their impacts result in basically a bounce off the moon without disturbing
the lunar regolith signifantly.  There are several obvious problems with
this still.  First, the lunar atmosphere was measured and there's nowhere
near enough water present.  If the objects impact the way higher density
objects should, the comet should vaporize and cause craters about 100
meters in diameter and there would have to be a huge water atmosphere
induced by the collision rate of about 1 per minute.  Even if they bounce
elastically, they impart their momentum (times 2!) into the moons surface
and should fly away from the moon as an expanding vapor cloud.  The moon
should have a substantial coma which has not been observed.  Frank
estimates completely unrealistic seismic parameters in order for his
objects not to have been detected by the Apollo seismometers. 
   This topic has been addressed in great detail both in the literature
and online.  There were a series of letters in the GRL back in 1986 and
later with attacks on Frank's hypothesis and his replies to those
arguments (followed by replies to those replies and so on...).  Dessler
(1991, Rev. Geophys. vol. 29, 355-382) and Frank and Sigwarth (1993, Rev.
Geophys. vol. 31, 1-28) give the best summaries of both sides of the
argument. 
   Sorry this has gotten so long, but I hope it helps to address the
problem and points you to sources to go into more detail if you like. 

Jim.

On Sat, 5 Jul 1997, Steve Walter wrote:

> I have read what I could on the mini-comets' bombardment of Earth, and
> (without my doing any real scientific analysis) I have to say that I still
> have a hard time believing such a wide-spread amount of conglomerated
> matter is doing such a thing.
> 
> I make this statement based on the VERY high number of man-made satellites
> up in orbit, and the knowledge of what happens to one of them when even a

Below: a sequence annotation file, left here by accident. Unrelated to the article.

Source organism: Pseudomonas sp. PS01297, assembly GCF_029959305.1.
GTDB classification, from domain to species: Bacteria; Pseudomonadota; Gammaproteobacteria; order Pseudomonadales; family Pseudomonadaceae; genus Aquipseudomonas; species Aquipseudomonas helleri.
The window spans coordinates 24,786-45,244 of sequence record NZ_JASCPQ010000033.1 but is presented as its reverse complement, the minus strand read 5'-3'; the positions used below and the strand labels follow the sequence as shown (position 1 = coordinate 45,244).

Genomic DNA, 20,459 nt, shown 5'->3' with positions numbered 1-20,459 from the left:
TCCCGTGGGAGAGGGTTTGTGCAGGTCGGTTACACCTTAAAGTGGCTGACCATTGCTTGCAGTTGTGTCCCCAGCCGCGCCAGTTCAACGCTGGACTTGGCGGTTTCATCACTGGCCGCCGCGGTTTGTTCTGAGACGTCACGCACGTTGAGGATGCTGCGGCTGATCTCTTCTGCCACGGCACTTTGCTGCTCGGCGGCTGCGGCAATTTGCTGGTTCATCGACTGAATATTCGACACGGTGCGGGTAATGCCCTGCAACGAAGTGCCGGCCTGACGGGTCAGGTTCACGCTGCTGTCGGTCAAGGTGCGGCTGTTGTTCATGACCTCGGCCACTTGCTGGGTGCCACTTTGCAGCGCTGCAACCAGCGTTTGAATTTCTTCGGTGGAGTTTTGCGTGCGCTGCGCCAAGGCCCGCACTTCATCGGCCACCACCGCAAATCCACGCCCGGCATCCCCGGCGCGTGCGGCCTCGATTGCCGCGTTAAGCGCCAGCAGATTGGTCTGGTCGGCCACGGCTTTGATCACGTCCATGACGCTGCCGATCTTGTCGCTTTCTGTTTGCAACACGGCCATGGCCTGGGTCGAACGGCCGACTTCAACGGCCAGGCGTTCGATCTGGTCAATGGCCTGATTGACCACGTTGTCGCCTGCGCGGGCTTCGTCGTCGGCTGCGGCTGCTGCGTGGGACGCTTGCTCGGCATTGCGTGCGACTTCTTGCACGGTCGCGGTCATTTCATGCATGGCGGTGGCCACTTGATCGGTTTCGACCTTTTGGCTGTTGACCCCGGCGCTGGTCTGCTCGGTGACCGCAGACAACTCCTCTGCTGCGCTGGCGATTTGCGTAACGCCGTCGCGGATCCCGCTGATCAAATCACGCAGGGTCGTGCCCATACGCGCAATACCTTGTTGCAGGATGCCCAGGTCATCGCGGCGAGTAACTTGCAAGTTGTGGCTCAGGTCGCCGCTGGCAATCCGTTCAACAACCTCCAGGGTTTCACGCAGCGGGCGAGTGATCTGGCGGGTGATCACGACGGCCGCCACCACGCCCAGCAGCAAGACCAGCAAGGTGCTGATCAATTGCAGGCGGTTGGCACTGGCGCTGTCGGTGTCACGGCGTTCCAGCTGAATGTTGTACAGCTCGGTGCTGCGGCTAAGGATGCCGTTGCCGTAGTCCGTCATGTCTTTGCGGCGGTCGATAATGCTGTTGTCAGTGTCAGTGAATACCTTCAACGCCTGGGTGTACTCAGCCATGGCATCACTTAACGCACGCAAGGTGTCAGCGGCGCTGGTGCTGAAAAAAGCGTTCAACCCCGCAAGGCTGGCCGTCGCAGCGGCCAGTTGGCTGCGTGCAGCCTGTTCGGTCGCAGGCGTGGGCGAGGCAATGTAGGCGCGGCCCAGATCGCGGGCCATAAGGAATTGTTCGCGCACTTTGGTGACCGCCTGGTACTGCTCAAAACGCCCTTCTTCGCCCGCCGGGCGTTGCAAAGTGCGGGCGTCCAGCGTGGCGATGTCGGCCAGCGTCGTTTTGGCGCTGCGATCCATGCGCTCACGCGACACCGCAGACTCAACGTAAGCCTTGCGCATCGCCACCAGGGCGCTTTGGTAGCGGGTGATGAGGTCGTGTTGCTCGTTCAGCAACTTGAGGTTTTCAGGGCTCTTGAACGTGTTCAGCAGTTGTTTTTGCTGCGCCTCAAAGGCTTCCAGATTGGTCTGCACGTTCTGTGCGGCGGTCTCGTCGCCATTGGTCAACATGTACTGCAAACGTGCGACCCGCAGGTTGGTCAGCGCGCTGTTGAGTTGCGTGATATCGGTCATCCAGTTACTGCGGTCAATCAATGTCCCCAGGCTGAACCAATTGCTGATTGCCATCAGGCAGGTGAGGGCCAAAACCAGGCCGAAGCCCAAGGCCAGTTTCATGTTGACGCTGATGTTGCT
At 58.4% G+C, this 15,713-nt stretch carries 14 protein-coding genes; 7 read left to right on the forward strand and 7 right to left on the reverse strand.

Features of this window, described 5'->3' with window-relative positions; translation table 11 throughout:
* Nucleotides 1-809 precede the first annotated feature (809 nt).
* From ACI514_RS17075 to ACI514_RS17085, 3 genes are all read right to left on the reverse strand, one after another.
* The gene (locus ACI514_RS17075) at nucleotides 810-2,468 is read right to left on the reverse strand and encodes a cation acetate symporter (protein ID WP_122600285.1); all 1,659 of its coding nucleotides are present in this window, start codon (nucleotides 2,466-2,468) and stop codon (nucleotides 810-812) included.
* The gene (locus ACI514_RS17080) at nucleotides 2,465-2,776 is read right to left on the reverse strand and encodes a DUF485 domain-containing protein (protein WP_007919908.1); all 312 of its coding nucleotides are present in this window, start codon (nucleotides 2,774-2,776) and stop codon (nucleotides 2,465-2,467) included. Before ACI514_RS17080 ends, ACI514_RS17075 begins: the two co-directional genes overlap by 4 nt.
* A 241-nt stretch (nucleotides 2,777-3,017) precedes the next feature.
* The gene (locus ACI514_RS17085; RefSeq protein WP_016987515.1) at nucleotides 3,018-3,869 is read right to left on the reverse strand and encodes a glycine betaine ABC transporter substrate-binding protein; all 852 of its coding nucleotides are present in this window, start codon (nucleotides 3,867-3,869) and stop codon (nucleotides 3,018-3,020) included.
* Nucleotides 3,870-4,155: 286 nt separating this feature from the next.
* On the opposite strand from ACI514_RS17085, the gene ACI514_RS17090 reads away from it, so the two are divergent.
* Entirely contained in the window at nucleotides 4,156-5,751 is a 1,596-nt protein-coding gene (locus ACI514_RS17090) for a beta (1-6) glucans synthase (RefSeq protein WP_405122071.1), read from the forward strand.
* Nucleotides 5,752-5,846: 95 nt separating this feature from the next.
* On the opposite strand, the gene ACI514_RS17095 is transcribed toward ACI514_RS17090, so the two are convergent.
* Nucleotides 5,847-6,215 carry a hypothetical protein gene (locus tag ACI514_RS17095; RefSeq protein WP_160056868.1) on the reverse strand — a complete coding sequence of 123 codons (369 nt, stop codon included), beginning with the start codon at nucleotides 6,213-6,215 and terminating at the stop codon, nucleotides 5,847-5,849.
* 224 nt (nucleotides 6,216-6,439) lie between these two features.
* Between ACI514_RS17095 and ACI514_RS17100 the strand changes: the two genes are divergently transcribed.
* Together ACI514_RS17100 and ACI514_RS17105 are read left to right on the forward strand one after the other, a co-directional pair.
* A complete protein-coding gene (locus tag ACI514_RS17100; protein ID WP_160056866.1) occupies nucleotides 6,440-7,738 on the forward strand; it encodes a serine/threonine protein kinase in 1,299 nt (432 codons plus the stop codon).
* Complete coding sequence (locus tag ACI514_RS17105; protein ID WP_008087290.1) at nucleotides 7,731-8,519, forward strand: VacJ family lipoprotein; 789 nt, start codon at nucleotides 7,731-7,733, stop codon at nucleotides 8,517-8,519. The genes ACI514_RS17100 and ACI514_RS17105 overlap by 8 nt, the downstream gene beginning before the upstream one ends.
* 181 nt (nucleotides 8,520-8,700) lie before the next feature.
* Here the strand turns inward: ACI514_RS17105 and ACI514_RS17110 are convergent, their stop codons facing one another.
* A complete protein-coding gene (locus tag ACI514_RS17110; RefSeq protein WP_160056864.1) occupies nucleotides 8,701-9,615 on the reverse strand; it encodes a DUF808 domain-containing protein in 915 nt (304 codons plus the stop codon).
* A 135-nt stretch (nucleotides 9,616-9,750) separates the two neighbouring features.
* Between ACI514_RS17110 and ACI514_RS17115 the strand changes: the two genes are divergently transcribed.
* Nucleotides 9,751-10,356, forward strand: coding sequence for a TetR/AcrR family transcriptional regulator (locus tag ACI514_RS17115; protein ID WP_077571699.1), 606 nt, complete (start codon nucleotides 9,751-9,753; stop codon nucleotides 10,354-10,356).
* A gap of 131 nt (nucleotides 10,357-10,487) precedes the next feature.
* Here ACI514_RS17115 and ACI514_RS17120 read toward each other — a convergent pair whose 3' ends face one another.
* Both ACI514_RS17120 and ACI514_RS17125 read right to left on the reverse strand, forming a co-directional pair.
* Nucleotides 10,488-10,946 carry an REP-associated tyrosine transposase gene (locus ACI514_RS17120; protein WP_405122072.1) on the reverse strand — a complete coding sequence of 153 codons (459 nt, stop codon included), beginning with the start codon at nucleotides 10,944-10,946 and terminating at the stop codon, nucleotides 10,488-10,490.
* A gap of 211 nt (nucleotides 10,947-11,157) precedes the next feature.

> tiny micro-meteor is believed to hit something like a large solar array
> panel -- there's a VERY noticable attitude disturbance on the spacecraft!
> 
> >From my experience -- very few instances of meteors hitting spacecraft have
> been recorded, despite 30-years of experience.  I would expect this number
> to be MUCH larger hazard for a mini-comet-like condensation of material
> constantly sweeping toward Earth.
> 
> My feelings on this do not explain what Dr. Frank believes he's seeing, nor
> the high-altitude bursts discussed by Paul Rybski.  Whatever is going on,
> though, needs to be consistent with real-life observations from satellite
> control.
> 
> Steve Walter
> 
> 
> 
> 
> = = = = = = = = = = = = = = = = = = = = = = = = = = = = = = = = = = =
> |                           Steve Walter
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> |
> | Email:  sowalter@erols.com  or  swalter@cscmail.csc.com
> |                             or  Stephen.O.Walter.1@gsfc.nasa.gov
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> 
> 
> 
> 

Jim Scotti                              
Lunar & Planetary Laboratory         jscotti@lpl.arizona.edu 
University of Arizona                520/621-2717 
Tucson, AZ 85721 USA                 http://www.lpl.arizona.edu/~jscotti/